We all know that running has a high impact on the body, but did you know that you can mitigate that impact with correct technique? We asked HOKA ONE ONE for their top tips.
We get taught to swim at a young age, but rarely do we have running lessons. Sound technique, however, can be just as important in running as it is in swimming, if not more so, due to the heightened injury risk that the impact loading has on the body.
When coaching the most common problem we see in running styles is the recruitment of the anterior chain, most dominantly the quadriceps, over the posterior chain, which includes the glutes. We spend so much of our time sitting down that our hip flexors get tight, shortened and switch off the glutes. Here are a few simple checks you can do on your running gait to make it more efficient:
1. Check head position
Make sure your neck and your shoulders nice and relaxed. This will help open the airways and prevent wasting any excess energy which means you can utilise the core and the lats more easily with the hips. The trunk and hips should be stable, the legs and arms loose and in rhythm
If you can dance you can run, so get yourself in a good beat, a good timing, and everything will flow so much more effortlessly. This can really help you eliminate any dead spots in your technique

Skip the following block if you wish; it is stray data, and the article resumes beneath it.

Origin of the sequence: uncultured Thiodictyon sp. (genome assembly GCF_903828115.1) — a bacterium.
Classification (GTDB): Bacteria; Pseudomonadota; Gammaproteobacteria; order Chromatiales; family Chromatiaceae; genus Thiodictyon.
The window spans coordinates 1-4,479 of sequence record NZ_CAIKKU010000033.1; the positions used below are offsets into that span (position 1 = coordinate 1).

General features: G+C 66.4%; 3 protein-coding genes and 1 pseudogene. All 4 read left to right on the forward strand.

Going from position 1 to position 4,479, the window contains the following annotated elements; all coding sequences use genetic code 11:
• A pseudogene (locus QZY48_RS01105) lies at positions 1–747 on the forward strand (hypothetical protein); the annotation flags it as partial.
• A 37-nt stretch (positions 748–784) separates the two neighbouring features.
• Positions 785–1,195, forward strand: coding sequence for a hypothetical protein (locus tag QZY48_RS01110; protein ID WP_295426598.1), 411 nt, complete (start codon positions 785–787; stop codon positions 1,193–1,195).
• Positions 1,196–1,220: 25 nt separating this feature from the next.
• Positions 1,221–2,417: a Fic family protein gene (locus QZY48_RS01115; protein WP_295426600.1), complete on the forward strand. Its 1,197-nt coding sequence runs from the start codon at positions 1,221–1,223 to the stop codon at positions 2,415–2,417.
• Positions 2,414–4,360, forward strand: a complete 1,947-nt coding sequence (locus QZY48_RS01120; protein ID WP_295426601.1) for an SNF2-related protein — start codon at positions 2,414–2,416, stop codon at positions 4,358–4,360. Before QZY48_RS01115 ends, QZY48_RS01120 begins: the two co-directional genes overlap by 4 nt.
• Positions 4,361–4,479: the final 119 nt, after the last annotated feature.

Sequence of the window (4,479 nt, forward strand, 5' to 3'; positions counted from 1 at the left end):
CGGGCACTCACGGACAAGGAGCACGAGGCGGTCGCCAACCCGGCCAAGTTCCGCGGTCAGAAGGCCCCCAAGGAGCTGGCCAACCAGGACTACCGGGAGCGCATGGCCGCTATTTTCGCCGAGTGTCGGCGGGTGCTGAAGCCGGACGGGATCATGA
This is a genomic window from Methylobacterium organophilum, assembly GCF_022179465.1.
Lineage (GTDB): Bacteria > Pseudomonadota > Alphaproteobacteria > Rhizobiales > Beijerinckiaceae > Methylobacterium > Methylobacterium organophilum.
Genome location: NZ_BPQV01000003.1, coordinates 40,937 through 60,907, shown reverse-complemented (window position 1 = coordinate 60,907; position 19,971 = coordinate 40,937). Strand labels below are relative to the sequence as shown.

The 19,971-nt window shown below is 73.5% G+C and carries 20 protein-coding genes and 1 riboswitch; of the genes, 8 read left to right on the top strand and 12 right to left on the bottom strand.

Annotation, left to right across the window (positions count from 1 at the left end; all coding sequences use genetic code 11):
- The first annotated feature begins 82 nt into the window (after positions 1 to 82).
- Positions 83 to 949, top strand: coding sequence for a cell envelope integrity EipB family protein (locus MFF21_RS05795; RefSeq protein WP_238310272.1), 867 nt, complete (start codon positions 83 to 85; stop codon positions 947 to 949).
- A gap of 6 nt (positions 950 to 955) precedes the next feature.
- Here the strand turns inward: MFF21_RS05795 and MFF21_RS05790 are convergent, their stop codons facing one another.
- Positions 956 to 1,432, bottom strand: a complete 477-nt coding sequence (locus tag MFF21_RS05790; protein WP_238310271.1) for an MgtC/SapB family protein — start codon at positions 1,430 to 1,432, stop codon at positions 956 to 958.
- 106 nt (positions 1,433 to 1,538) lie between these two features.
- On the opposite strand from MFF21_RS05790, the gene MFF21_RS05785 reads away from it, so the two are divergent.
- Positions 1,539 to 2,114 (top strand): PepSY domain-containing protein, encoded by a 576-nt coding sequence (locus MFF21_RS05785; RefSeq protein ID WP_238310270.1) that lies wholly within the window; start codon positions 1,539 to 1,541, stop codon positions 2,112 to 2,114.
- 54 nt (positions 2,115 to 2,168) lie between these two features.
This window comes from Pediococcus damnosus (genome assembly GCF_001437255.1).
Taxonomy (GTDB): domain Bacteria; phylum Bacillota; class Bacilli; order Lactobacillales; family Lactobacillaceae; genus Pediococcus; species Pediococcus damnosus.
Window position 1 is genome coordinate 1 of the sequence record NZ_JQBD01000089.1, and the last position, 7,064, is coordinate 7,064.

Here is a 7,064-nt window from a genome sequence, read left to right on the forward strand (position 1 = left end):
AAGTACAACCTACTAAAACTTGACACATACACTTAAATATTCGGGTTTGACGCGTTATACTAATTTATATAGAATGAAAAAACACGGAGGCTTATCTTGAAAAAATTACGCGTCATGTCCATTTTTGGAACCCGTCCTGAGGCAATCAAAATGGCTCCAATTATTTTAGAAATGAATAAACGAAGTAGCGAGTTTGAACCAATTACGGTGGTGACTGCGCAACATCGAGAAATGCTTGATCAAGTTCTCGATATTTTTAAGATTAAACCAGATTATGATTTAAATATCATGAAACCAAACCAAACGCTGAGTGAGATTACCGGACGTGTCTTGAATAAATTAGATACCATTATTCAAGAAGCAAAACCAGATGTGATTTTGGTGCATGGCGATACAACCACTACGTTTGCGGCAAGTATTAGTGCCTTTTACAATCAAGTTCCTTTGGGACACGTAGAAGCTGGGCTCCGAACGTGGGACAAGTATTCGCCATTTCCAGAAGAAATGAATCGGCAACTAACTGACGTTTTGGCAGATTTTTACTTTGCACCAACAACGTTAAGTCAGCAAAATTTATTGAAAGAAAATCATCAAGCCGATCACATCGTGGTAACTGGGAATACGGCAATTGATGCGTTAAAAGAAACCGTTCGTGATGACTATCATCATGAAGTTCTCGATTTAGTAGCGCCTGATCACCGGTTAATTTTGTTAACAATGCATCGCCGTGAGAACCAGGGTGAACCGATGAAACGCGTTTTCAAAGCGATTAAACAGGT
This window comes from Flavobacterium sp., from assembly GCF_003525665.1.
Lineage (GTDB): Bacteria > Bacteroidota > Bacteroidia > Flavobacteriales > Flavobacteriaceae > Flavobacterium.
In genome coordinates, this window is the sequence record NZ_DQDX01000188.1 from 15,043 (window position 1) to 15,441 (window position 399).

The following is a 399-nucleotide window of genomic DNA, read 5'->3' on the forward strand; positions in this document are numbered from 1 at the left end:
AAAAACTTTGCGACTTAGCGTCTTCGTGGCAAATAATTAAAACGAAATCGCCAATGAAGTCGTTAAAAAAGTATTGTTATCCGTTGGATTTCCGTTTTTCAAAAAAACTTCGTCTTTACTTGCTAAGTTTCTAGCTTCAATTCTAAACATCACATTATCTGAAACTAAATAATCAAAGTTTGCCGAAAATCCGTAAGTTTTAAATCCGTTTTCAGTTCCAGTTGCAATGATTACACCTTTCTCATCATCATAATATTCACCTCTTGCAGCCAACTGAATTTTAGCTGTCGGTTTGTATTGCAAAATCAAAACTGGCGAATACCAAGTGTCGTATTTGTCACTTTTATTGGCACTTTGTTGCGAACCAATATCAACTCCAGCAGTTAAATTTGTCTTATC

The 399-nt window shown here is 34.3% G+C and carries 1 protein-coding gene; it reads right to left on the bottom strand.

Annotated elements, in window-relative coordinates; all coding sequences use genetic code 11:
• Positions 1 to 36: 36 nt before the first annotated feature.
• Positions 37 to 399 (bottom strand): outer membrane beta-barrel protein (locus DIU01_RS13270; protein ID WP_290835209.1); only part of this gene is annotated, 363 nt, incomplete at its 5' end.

3. Fire up the glutes
Do both sides recruit as easily as each other? Are the hips level when you step up using one or does one side drop? Look for symmetry before strength and good mechanics before introducing power
4. Make use of momentum
Keep a slight forward lean in your upper body to utilise momentum but keep the hips and (your centre of mass) nice and tall
5. Choose good footwear
Choose footwear by a good feel, something that makes your running stride as efficient and smooth as possible. You want to glide, not to land heavily with each stride.
6. Check stride length
Often if people are training very hard or training whilst overtired, the first thing to fall off will be the cadence or the number of strides being taken per minute. This leads to greater impact on landing and it can engrain bad habits, so sometimes it can be handy to have a cadence checker and make sure your fresh form matches your form when you are tired; anything that drops below 5rpm difference begins putting you at risk of injury.
7. Have your technique filmed
Often you can look very different running to how you perceive you look. Visual feedback can be a great way of establishing good habits and reflecting back on sessions, enabling you to compare sessions that went well with sessions where you struggled.
8. Don’t always run to the data
If you are too intense about hitting certain numbers then it can take away from the feel of running. If you zone into feeling your running and feeling the flow you can run faster with less effort rather than forcing a lot of energy into a bad technique by clock watching and forgetting to feel the movement patterns because you’re concentrating on heart rate or kilometre pace.
9. Make it personal
If you have access to a fast runner or like the style of someone who runs and who is seeing results then never be afraid to invest in their expertise. Running with efficient form can save you a lot of heartache in the form of injury, missed training and, in the long term, money.
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